(director: Frank Borzage; screenwriters: story Lady With A Badge by Frank Wead & Ferdinand Reyher/Delmer Daves/Carl Erickson; cinematographer: Sid Hickox; editor: William Holmes; music: Leo F. Forbstein; cast: Kay Francis (Lynn Palmer), George Brent (Mack Hale), Patricia Ellis (Velma Tuthill), Donald Woods (John Wesley), Robert Barrat (Stanislaus Janauschek), Barton MacLane (Sharkey), Joseph Crehan (Johnny Quinn), William Harrigan (Updyke), Henry O’Neill (Mr. Tuthill), Frankie Darro (James ‘Jimmy’ Rivers), Mary Forbes (Grace Dean); Runtime: 75; MPAA Rating: NR; producer: Frank Borzage; WB; 1935-black/white)

Routine film.

Reviewed by Dennis Schwartz

Frank Borzage (“Moonrise”/”China Doll”) directs this inconsequential romantic drama. It’s based on the story Lady With A Badge by Frank Wead & Ferdinand Reyher, and is written by Delmer Daves and Carl Erickson.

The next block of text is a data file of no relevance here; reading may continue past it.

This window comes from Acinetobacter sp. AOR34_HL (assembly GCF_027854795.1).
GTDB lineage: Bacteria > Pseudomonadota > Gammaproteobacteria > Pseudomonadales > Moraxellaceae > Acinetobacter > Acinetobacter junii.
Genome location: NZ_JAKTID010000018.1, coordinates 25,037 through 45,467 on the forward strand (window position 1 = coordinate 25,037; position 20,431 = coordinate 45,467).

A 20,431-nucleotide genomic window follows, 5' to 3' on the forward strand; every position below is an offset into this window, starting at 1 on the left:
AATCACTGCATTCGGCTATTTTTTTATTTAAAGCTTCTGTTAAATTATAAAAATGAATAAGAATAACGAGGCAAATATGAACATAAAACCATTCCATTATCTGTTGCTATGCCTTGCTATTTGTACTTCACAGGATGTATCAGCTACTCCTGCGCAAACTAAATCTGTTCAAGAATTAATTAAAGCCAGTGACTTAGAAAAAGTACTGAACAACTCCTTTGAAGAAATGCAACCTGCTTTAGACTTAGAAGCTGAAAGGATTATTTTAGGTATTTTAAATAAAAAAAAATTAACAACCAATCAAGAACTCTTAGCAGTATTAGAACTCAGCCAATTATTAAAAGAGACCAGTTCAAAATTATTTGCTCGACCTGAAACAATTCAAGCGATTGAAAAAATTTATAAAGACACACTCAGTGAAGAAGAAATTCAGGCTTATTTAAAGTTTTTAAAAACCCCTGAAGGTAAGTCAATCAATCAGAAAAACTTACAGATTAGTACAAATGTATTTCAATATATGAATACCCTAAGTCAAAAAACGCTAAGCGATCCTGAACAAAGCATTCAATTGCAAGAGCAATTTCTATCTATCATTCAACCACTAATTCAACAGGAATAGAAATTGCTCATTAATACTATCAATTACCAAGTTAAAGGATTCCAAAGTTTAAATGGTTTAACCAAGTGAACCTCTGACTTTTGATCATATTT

The San Francisco resident Lynn Palmer (Kay Francis) is a hard-working employee of the Travelers’ Aid Society, a charitable organization that aids travelers and immigrants who become stranded during their journeys. Her boss (Mary Forbes) urges her to take as a roommate the spoiled rich socialite,Velma (Patricia Ellis), because her mother is a big donor to the charity. When Mack Hale (George Brent), supervisor of construction of the Golden Gate, shows up at Lynn’s desk, she remembers her first kiss was with him when she was 15. They begin a romance, but Velma also makes a play for Mack. The subplot is about a racketeer (Barton MacLane) trying to remove Mack from his position because he won’t pay protection money. The racketeer pays to get several of the bridge workers drunk. They get fired and the racketeer at a union meeting gets the men riled up against Mack and they threaten a walk-out. The routine film, known in the trade as a “women’s picture,” never caught my interest.